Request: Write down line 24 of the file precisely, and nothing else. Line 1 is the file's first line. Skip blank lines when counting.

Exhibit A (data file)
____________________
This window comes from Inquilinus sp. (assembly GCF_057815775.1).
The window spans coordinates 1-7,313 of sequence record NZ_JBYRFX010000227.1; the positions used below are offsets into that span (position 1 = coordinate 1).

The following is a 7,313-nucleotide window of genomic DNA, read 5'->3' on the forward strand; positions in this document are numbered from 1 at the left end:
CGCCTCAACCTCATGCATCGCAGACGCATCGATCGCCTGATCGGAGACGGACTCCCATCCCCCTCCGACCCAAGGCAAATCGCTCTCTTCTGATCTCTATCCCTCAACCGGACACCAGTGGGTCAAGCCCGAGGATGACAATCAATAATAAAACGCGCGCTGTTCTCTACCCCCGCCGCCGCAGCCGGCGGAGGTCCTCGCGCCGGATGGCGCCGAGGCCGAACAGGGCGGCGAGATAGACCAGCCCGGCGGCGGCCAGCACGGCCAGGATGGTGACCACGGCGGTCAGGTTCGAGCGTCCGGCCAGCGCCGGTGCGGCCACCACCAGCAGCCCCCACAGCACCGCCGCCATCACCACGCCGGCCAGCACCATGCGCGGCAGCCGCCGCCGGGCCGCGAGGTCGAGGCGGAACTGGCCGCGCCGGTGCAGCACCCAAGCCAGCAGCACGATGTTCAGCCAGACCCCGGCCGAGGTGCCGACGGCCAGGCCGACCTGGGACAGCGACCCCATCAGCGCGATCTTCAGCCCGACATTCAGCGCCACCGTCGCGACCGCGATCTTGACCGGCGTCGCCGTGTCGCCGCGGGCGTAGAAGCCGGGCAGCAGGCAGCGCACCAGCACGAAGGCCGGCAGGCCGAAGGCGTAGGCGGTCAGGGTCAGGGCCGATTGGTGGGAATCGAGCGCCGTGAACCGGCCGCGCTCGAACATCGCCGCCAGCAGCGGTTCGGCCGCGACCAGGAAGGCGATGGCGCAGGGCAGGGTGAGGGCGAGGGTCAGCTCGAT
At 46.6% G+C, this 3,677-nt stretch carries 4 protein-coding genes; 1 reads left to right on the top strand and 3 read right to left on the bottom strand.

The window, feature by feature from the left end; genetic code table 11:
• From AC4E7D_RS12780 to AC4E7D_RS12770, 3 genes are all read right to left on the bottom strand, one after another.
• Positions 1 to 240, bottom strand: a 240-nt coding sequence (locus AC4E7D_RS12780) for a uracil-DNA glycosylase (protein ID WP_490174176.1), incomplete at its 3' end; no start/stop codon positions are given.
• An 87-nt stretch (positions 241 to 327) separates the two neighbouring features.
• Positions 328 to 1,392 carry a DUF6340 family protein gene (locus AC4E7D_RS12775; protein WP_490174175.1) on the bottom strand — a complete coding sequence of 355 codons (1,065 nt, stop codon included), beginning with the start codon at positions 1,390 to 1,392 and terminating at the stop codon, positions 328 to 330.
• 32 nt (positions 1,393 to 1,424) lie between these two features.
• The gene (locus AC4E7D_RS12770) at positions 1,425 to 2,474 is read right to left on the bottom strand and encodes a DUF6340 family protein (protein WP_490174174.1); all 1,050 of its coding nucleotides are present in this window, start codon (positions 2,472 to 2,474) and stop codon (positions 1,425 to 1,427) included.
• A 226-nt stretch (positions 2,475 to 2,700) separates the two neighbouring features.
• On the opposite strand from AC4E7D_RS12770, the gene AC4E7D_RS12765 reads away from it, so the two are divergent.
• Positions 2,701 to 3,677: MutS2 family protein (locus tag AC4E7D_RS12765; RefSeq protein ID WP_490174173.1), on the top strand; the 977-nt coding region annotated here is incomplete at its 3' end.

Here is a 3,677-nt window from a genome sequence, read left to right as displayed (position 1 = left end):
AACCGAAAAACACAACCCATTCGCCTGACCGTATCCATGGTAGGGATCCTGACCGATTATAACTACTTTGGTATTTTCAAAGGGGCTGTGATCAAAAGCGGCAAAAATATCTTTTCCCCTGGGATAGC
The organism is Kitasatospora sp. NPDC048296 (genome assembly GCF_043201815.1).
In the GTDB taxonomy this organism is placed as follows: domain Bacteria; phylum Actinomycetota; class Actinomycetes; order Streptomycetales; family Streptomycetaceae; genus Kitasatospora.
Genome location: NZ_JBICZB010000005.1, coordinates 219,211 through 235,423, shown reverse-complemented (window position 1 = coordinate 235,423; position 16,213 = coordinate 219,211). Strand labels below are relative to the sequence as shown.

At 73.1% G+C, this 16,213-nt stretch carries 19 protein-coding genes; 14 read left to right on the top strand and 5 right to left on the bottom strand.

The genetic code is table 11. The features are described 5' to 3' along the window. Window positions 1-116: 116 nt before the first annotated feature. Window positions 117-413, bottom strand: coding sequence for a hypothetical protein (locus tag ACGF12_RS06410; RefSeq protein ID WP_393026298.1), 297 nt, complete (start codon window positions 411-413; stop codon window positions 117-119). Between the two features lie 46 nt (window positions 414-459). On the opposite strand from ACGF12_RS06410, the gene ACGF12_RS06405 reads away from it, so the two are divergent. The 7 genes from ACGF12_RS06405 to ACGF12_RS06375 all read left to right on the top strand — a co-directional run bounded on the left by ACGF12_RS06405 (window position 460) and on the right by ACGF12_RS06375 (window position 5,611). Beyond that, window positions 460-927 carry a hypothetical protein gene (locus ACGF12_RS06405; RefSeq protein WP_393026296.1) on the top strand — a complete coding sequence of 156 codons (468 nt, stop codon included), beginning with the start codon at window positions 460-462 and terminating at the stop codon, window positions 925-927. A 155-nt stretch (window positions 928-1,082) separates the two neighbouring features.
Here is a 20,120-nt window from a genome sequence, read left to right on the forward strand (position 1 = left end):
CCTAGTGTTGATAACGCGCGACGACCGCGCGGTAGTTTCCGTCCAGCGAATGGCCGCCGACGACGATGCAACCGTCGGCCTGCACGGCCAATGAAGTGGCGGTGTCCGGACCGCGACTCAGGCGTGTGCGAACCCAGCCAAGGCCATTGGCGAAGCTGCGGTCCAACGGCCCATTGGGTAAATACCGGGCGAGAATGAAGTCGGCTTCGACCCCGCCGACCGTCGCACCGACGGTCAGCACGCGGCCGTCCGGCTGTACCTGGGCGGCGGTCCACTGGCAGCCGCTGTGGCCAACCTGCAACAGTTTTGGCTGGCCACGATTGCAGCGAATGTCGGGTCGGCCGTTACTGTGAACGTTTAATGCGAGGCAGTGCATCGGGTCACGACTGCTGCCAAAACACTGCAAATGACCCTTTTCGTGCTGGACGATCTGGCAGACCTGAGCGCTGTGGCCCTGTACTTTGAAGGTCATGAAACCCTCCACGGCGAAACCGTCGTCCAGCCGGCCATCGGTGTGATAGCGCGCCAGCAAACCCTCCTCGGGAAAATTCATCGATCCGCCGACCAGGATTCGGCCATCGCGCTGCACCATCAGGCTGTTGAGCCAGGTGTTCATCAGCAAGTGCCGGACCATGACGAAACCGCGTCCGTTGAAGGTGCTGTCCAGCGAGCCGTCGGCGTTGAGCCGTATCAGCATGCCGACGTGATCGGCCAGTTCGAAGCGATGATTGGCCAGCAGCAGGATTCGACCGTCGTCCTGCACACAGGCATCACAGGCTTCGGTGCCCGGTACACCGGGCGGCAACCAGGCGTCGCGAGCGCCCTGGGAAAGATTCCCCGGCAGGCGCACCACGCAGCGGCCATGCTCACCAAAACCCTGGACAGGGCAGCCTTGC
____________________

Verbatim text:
CCTAGTGTTGATAACGCGCGACGACCGCGCGGTAGTTTCCGTCCAGCGAATGGCCGCCGACGACGATGCAACCGTCGGCCTGCACGGCCAATGAAGTGGCGGTGTCCGGACCGCGACTCAGGCGTGTGCGAACCCAGCCAAGGCCATTGGCGAAGCTGCGGTCCAACGGCCCATTGGGTAAATACCGGGCGAGAATGAAGTCGGCTTCGACCCCGCCGACCGTCGCACCGACGGTCAGCACGCGGCCGTCCGGCTGTACCTGGGCGGCGGTCCACTGGCAGCCGCTGTGGCCAACCTGCAACAGTTTTGGCTGGCCACGATTGCAGCGAATGTCGGGTCGGCCGTTACTGTGAACGTTTAATGCGAGGCAGTGCATCGGGTCACGACTGCTGCCAAAACACTGCAAATGACCCTTTTCGTGCTGGACGATCTGGCAGACCTGAGCGCTGTGGCCCTGTACTTTGAAGGTCATGAAACCCTCCACGGCGAAACCGTCGTCCAGCCGGCCATCGGTGTGATAGCGCGCCAGCAAACCCTCCTCGGGAAAATTCATCGATCCGCCGACCAGGATTCGGCCATCGCGCTGCACCATCAGGCTGTTGAGCCAGGTGTTCATCAGCAAGTGCCGGACCATGACGAAACCGCGTCCGTTGAAGGTGCTGTCCAGCGAGCCGTCGGCGTTGAGCCGTATCAGCATGCCGACGTGATCGGCCAGTTCGAAGCGATGATTGGCCAGCAGCAGGATTCGACCGTCGTCCTGCACACAGGCATCACAGGCTTCGGTGCCCGGTACACCGGGCGGCAACCAGGCGTCGCGAGCGCCCTGGGAAAGATTCCCCGGCAGGCGCACCACGCAGCGGCCATGCTCACCAAAACCCTGGACAGGGCAGCCTTGC